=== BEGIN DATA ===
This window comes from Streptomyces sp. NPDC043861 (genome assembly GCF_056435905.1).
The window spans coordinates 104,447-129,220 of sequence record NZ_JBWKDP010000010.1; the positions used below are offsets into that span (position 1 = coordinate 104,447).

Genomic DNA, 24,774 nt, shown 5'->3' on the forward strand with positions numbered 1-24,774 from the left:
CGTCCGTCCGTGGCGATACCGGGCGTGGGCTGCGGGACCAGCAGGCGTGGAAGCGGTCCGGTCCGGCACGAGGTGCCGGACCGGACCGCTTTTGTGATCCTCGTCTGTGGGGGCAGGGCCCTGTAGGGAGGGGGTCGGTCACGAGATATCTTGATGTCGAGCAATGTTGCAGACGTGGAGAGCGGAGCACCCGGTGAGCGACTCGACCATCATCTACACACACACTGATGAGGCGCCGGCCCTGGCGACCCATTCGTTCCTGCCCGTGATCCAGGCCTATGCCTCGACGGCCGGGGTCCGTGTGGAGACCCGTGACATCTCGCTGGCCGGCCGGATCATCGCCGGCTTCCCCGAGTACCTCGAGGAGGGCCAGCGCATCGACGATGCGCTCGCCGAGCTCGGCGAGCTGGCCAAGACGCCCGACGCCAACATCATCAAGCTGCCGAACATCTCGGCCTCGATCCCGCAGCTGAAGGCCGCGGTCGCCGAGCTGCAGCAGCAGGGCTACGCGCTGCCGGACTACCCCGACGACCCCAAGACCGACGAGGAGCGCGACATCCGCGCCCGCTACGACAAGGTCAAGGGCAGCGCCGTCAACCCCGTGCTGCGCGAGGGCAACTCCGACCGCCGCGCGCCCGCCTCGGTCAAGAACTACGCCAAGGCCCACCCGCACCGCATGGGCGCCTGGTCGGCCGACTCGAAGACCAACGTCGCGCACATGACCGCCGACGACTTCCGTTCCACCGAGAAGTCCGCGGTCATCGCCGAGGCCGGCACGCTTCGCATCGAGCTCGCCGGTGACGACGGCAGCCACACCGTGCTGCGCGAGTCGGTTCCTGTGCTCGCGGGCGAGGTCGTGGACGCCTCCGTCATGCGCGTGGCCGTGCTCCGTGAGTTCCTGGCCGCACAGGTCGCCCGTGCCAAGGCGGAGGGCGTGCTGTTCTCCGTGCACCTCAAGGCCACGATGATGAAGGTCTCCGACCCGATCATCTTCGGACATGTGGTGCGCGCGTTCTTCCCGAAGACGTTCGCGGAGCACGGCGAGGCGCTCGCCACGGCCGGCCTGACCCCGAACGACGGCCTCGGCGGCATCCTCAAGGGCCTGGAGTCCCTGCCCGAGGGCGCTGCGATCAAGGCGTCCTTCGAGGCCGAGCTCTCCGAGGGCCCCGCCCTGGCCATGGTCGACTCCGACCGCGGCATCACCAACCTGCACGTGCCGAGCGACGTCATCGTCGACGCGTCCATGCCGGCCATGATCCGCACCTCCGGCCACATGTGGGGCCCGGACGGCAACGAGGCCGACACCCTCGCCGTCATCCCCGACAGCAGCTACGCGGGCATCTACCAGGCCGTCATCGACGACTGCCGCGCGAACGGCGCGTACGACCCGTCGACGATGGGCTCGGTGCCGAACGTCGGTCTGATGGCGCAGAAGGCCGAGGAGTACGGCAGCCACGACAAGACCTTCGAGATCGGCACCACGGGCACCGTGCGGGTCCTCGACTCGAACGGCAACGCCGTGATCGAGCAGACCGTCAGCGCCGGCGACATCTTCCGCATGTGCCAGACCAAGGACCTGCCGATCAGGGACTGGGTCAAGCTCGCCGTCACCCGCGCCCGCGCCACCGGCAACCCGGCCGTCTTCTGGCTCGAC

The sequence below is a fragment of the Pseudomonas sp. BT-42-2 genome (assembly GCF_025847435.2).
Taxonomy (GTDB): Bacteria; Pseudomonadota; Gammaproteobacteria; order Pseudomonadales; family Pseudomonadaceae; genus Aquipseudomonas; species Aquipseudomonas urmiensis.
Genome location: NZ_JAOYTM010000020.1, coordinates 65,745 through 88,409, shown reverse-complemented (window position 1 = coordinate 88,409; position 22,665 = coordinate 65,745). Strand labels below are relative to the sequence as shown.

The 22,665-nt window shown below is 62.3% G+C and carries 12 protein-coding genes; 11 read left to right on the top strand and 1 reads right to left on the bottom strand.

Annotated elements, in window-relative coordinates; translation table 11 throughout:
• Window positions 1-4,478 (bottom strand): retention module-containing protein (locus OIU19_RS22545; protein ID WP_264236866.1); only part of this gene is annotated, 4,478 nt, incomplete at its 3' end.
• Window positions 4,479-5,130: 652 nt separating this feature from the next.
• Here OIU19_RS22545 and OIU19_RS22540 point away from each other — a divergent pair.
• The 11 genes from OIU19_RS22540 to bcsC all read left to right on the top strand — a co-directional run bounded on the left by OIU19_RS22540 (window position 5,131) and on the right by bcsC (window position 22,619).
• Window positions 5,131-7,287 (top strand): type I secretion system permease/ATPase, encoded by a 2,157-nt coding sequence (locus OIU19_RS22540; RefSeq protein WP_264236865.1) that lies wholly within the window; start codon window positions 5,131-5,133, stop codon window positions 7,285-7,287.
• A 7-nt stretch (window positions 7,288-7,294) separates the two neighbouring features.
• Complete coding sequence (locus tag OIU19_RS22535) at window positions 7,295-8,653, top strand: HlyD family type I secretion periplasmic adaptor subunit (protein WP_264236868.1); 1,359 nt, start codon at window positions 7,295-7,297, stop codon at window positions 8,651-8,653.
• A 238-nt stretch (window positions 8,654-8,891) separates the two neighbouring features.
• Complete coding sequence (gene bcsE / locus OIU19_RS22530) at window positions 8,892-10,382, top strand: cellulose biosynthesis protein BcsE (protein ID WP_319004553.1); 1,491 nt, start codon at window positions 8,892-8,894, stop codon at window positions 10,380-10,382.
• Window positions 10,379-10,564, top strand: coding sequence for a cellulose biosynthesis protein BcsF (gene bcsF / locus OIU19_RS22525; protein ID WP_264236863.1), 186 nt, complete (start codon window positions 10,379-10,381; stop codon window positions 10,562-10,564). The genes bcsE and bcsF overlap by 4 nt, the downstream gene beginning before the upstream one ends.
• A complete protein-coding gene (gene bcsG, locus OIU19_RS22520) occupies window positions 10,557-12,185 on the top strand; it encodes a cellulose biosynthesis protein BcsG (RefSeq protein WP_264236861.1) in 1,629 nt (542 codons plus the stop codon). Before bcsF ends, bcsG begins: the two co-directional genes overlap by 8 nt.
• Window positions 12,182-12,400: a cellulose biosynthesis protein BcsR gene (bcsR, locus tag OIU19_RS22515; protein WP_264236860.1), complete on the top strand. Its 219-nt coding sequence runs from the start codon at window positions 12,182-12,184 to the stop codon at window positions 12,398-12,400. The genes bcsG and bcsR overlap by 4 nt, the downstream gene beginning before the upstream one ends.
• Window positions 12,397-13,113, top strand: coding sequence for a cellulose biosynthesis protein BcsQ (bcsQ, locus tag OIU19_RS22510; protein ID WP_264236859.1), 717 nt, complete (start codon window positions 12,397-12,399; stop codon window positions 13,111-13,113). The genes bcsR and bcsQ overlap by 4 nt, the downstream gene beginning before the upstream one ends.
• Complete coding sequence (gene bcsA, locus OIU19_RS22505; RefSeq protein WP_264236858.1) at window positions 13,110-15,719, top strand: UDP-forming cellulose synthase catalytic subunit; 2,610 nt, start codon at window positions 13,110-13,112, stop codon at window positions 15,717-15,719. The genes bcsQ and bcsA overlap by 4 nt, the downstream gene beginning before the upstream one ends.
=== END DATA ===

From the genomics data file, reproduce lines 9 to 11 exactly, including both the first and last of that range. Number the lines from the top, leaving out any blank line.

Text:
Annotated elements, in window-relative coordinates; translation table 11 throughout:
• Window positions 1-4,478 (bottom strand): retention module-containing protein (locus OIU19_RS22545; protein ID WP_264236866.1); only part of this gene is annotated, 4,478 nt, incomplete at its 3' end.
• Window positions 4,479-5,130: 652 nt separating this feature from the next.